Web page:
College football starts next week (Go Ducks!), so I thought it might be a good idea to get in a long walk this weekend. I went through a lot of neighborhoods, but to keep it simple let's just say I did the Washington Square side of Greenwich Village and SoHo. In all it was a little over 21 miles. In the gallery below I also included some streets that I walked back on February 20 (they're the ones where everyone is sad and there's snow everywhere).
Greenwich Village was once a small town north of Manhattan that was eventually engulfed by the city as it grew north. It is usually divided into two portions: the West Village (the non-grid conforming area west of Greenwich Ave. / 6th Ave.) and the Washington Square / NYU neighborhood. As suggested, the primary landmarks of this neighborhood are Washington Square Park and NYU.
Washington Square Park is built on a mass grave from the early 1800's. When indigent or yellow fever-infected folks in old New York died, they buried them here (somewhere around 20,000 in all). Neat-o! It was turned into a park around 1850 and in 1892 a marble arch honoring George Washington (designed by famous architect Stanford White) was erected at the north entrance where Fifth Avenue begins. In the 1950's/60's the park's iconic fountain was a favorite hangout of beatniks and folksingers, and today there are always a number of musicians and other entertainers (actors, puppeteers, etc.) performing. It's just generally a cool place to hang out and people watch on a sunny day.
On to New York University ("NYU"). You probably know Albert Gallatin best as the Secretary of the Treasury under Thomas Jefferson and James Madison and second best as the namesake of a scenic Montana river. He also founded NYU in 1831 and served as it's first president. NYU is less a notable landmark than it is a theme of the neighborhood. The campus is made up of several scattered buildings most highly concentrated around Washington Square. There's no common architectural theme other than the big purple NYU flags hanging out front. I happened to be walking by on freshmen move-in day, which was interesting because it was the only way that you would know that many of the buildings were student housing.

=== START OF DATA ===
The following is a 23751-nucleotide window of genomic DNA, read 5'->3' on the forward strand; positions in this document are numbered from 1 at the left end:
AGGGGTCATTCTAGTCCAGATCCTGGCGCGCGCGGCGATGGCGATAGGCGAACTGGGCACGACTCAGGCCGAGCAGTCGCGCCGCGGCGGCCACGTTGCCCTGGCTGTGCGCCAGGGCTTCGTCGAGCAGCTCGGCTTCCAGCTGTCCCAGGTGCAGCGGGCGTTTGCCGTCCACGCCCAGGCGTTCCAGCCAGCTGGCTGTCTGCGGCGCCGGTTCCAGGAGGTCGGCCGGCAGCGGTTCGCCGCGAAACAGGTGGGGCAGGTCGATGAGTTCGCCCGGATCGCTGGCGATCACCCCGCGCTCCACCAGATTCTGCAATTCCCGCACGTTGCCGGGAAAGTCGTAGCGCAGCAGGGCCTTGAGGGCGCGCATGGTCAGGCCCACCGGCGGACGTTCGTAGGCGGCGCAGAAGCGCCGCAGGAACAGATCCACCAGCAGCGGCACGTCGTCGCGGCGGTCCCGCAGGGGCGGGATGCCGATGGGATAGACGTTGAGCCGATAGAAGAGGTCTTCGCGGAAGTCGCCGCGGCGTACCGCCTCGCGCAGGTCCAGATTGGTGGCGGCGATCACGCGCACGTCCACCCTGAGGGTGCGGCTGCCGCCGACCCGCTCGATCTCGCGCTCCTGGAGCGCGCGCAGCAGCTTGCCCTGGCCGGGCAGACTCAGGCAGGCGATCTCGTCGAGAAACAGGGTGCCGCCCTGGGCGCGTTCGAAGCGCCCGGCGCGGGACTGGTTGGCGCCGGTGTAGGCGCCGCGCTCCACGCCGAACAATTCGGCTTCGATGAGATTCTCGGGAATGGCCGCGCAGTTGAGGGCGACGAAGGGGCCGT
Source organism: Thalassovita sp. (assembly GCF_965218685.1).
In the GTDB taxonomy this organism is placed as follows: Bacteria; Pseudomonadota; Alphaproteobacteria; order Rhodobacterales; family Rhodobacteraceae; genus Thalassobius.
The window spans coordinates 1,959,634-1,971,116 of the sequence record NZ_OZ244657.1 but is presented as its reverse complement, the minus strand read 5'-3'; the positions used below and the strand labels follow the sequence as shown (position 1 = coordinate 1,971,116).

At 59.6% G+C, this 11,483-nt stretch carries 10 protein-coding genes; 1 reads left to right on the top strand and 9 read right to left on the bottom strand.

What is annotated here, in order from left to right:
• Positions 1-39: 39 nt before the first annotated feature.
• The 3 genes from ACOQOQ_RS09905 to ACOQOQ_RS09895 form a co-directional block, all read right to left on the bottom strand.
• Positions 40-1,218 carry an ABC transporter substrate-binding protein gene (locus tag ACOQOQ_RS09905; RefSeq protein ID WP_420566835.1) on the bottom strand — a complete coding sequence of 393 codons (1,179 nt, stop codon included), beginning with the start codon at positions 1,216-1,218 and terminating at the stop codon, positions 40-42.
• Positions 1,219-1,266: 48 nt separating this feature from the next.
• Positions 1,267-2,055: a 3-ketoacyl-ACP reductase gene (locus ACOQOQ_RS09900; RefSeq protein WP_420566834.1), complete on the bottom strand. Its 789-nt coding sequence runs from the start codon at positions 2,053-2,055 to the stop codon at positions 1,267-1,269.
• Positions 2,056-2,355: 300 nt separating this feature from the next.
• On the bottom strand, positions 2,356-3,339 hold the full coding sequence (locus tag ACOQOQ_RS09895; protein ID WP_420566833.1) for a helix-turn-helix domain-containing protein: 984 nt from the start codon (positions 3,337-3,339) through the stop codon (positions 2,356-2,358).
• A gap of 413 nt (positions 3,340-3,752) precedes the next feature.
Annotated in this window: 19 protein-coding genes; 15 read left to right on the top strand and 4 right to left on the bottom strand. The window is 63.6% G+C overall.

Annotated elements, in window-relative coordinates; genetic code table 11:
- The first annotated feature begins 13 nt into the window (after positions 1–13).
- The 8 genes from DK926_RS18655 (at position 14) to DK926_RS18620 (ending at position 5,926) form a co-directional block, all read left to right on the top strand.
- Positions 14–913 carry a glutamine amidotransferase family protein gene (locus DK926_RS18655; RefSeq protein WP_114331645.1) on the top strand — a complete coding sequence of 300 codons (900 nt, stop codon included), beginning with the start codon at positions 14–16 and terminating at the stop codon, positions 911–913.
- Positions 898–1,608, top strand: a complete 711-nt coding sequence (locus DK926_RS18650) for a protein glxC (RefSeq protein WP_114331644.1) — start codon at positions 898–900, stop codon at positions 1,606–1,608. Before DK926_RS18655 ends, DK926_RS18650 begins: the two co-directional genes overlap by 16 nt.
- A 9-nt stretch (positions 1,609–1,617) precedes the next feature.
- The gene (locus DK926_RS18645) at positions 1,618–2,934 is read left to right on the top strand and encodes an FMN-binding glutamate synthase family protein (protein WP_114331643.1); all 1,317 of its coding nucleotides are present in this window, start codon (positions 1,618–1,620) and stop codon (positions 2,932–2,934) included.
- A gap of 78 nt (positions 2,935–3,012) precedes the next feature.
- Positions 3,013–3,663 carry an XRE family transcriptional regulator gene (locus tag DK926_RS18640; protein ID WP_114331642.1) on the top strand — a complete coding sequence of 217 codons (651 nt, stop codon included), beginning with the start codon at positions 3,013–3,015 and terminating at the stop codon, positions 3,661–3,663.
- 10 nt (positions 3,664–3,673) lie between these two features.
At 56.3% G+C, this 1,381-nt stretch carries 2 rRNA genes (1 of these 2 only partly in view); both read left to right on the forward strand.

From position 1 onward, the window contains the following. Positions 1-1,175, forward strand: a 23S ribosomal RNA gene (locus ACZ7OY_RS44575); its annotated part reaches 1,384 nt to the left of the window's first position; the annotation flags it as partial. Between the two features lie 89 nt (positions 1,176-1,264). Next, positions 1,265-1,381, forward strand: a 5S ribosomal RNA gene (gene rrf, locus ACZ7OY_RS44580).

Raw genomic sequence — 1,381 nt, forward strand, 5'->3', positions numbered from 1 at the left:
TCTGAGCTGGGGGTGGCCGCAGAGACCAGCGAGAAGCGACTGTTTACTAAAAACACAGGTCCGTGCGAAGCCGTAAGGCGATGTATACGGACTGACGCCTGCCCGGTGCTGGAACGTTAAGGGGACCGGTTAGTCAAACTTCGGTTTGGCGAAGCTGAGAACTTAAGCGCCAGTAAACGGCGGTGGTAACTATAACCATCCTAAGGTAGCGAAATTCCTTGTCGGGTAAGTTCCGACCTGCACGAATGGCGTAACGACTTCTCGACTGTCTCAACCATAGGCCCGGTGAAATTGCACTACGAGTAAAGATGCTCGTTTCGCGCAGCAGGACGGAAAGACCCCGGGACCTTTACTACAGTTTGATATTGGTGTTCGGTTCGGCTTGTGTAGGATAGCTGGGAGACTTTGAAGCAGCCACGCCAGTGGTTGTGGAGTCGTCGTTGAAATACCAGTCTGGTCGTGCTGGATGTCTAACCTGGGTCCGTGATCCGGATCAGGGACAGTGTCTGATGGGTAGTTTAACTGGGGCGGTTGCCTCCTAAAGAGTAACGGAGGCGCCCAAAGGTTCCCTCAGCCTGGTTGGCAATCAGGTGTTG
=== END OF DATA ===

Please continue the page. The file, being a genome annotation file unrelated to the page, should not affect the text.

SoHo (and some other stuff)
The name SoHo refers to the area being "SOuth of HOuston". However, I think this description is overly broad, since the district technically ends at Canal St. to the south and is only nine blocks wide (6th Ave. - Crosby St.). SoHo-NoCan-EaSix-WeCro is a mouthful though. Anyway, SoHo is known for its boutique shopping and 19th century cast-iron architecture. It's a nice area, but it gets crowded on weekends and I'm pretty sure everyone there is judging me.
I also walked through Little Italy and NoLIta ("NOrth of Little ITAly"), which are bordered by Houston and Canal to the north and south and Crosby and Bowery to the east and west (Broome St. is usually regarded as the division between Little Italy and NoLIta). Today the neighborhood has lost a lot of its (and I can't believe that I'm about to use this word) "authenticity" (*cringe*). I only mean that in the sense that, while there are a bunch of Italian restaurants and flags, it's no longer home to a significant population of Italian people. It's really more of a tourist draw than anything else, but there are more offensively tacky and just plain terrible places in this town (*cough*TIMESSQUARE*cough*), so I won't complain.